"His excellent work has uncovered significant information that the American people will soon be able to read for themselves," Ms Kupec said.
"Rather than speculating, people should read the report for themselves next week, watch the Inspector-General's testimony before the Senate Judiciary Committee, and draw their own conclusions about these important matters."
Mr Horowitz's draft report concludes that political bias did not taint how top FBI officials running the investigation handled the case, people familiar with the matter said.
But it details troubling misconduct that Mr Trump and his allies are likely to emphasise as they criticise the bureau.
In particular, Mr Horowitz's team found omissions in the FBI's applications to renew warrants from the Foreign Intelligence Surveillance Court to monitor former Trump campaign adviser Carter Page, people familiar with the matter said.
The applications relied at least in part on information provided by Mr Christopher Steele, a former British intelligence officer who was hired to investigate Mr Trump by an opposition research firm working for Mrs Hillary Clinton's presidential campaign.
Relying on a network of sources and sub-sources, Mr Steele claimed he had information on connections between the Trump campaign and the Russian government. He passed that information to the FBI.
When FBI agents interviewed one of Mr Steele's sub-sources, they found that Mr Steele's information - which he had said was raw intelligence in need of further investigation - was not entirely reliable, people familiar with the matter said.
And Mr Horowitz determined in the draft of his report that the FBI failed to convey as much in some of the later applications to surveil Mr Page, the people said.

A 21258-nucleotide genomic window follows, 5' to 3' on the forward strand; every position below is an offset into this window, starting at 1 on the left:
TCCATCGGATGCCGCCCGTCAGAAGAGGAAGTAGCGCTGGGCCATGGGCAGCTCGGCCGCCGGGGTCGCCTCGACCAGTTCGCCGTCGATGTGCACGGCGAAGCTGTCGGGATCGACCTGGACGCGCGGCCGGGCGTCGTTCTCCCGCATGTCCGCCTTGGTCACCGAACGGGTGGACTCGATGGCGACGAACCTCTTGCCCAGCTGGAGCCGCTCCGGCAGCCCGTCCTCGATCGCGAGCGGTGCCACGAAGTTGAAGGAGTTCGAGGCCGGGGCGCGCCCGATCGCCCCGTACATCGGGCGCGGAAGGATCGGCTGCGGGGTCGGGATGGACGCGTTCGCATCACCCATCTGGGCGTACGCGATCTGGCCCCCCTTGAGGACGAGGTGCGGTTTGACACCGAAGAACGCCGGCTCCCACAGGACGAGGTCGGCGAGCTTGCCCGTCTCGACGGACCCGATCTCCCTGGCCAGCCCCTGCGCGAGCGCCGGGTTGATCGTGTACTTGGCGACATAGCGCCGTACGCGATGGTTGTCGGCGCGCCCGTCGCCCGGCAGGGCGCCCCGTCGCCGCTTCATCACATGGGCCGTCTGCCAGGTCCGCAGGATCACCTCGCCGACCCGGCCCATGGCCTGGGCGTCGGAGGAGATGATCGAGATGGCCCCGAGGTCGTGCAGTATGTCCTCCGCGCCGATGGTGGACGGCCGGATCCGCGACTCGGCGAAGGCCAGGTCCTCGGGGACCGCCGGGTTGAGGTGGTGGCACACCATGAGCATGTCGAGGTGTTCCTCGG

Those omissions, while significant, were apparently not so egregious as to convince Mr Horowitz to conclude that the renewal applications should have been rejected.
It would be unusual for the inspector-general to sit in judgment over the Foreign Intelligence Surveillance Court's determinations, because his job is to review how the information was gathered and presented to the court, not whether the FISA court should have approved or rejected specific applications.
Mr Horowitz also found that a low-level FBI lawyer, Mr Kevin Clinesmith, doctored an e-mail that was used as part of the warrant application process - potentially significant misconduct that Mr Durham is now exploring as a possible crime, people familiar with the matter said.
Mr Clinesmith, who has not responded to inquiries about the inspector-general's findings, is a familiar name to Republicans critical of the FBI; in a previous report on the FBI's investigation into Mrs Clinton's use of a private e-mail server while she was secretary of state, Mr Horowitz found that the lawyer sent messages suggesting a dislike of Mr Trump, including one saying "Viva le resistance".
When questioned by the inspector-general about such messages, Mr Clinesmith insisted that many of them were jokes and that he did not let his political views affect his work.